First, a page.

Typhoon 19, the aftermath

Please do as I say and not as I did!!!!

Yesterday, as I’m sure everyone is aware, Japan experienced its’ biggest typhoon in 60 years and as the counts come in- it is not as bad it could be. It is true to say that prior planning and preparation prevents poor performance.

However, there were some casualties. At time of writing, 5 people have been reported as deceased. To those families, you have my thoughts and prayers.

Looking a bit closer to home, what happened in Nabari?

The level 4 caution (which is 警戒レベル4 or keikai level 4), was cancelled by 1830 yesterday evening and since the sun had come out, I decided to go for a bit ride by the river. As a bit of advice: please NEVER do this. Nabari was still feeling the effects of the typhoon and the river was exceptionally full. In fact, the route I took led me over 2 bridges.

That’s a lot of water…

I stopped before going over the first bridge calling myself stupid (to be put politely)- but I continued. Along side the river, all emergency barriers had been raised and there was about 30cm of clearance between the water and the bottom of the bridge. Additionally, Nabari river is the outlet river for a dam, if there was an emergency release of water…well lets not go there.

A bit more than 30 at this bridge but NOT at another

In this area, there has been little in the way of structural damage- there was mostly localised flooding. On the Iga-Tetsudo line (the ninja train) several parts of the track were completely flooded and trains cancelled.

It was a bit too close…

However, train service has restarted at this time and convenience stores were open- but my gym was closed for the day- I wonder why?

Final thoughts: being prepared encase of evacuation did help- the likelihood of it was still low but possible. Please do not got out until a typhoon or other natural disaster has completely passed (unlike myself and half of Nabari it seems) and finally, be vigilant. A situation can change in a second and I have never ridden as fast or as hard trying to get back on the correct side of the river as I did yesterday.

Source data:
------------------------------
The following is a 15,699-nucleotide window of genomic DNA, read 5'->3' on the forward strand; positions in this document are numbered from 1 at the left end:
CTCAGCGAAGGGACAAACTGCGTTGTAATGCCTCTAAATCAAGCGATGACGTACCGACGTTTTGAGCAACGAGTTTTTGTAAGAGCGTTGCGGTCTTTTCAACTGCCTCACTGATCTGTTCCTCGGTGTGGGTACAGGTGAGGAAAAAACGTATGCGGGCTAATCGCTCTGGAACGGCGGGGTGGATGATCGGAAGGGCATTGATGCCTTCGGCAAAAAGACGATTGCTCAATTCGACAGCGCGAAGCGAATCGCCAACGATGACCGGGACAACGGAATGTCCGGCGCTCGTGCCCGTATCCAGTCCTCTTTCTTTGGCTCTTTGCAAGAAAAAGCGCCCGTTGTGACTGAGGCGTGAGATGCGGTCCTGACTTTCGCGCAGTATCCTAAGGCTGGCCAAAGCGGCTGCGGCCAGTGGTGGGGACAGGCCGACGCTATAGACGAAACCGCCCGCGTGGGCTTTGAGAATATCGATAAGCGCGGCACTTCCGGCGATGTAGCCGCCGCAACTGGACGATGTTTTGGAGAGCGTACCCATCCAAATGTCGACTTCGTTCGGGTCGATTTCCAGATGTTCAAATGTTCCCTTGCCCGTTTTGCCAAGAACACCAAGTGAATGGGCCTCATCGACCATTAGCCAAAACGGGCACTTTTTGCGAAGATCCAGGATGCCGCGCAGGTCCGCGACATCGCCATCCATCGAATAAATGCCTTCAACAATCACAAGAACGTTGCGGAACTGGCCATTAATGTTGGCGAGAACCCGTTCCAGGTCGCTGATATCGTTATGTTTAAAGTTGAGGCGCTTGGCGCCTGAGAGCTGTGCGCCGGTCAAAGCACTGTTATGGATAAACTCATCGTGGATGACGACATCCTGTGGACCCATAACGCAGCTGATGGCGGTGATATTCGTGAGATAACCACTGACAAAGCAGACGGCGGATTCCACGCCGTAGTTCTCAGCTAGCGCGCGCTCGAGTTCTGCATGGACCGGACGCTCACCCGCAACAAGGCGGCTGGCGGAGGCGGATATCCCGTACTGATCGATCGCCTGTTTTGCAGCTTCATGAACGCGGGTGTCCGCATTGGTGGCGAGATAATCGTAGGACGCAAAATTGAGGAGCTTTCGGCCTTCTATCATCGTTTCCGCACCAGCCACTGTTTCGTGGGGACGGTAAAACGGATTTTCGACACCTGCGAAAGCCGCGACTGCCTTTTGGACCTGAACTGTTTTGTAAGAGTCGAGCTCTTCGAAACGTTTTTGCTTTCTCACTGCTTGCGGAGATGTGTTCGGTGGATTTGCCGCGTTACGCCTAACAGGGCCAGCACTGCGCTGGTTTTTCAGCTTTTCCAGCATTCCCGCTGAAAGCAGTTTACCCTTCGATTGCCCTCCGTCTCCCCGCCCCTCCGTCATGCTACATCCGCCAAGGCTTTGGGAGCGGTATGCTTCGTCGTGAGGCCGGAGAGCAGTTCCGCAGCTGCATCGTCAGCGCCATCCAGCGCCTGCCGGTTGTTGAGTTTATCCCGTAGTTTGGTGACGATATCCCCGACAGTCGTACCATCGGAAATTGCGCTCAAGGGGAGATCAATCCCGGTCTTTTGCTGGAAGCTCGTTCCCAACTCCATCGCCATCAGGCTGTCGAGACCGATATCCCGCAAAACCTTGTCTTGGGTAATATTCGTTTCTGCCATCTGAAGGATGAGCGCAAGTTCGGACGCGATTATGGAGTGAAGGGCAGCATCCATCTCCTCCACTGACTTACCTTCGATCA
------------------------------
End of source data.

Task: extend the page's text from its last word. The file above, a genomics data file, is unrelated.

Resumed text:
Thank you for reading and happy (SAFE) exploring,

The calm before the storm

A strange day

The Japanese are known for having many cultural rules and procedures that they often ignore when convenient- and living in Japan I know this quite well.

One of the more known rules is the request for silence on trains “to provide a comfortable atmosphere for other passengers” according to Kintetsu that is. But today from Tsu train station to Nabari train station (which is about 60 km or around an hour by train), and including a transfer at Ise-Nakagawa it was silent. Eerily silent.

What made this slightly worse, is that all trains were packed more than usual for a Friday night- as people were travelling straight home without the customary drinking sessions. This is to say ALL trains including limited express trains.

Today, Japan is holding its’ breath. There is cancellation of train services, flights, busses etc across Japan and even lines like the Kintetsu are considering the possibility of suspending services for “safety reasons”, but what actually got me worried was the announcement of this update in English. Most information, detailed information that is, is usually kept in Japanese.

This combined with the silent eery journey on the way back- where everyone was looking worried- has caused me to double check my bug-iut bag. I’ve never felt this paranoid about a Typhoon before.

But why are so many people worried?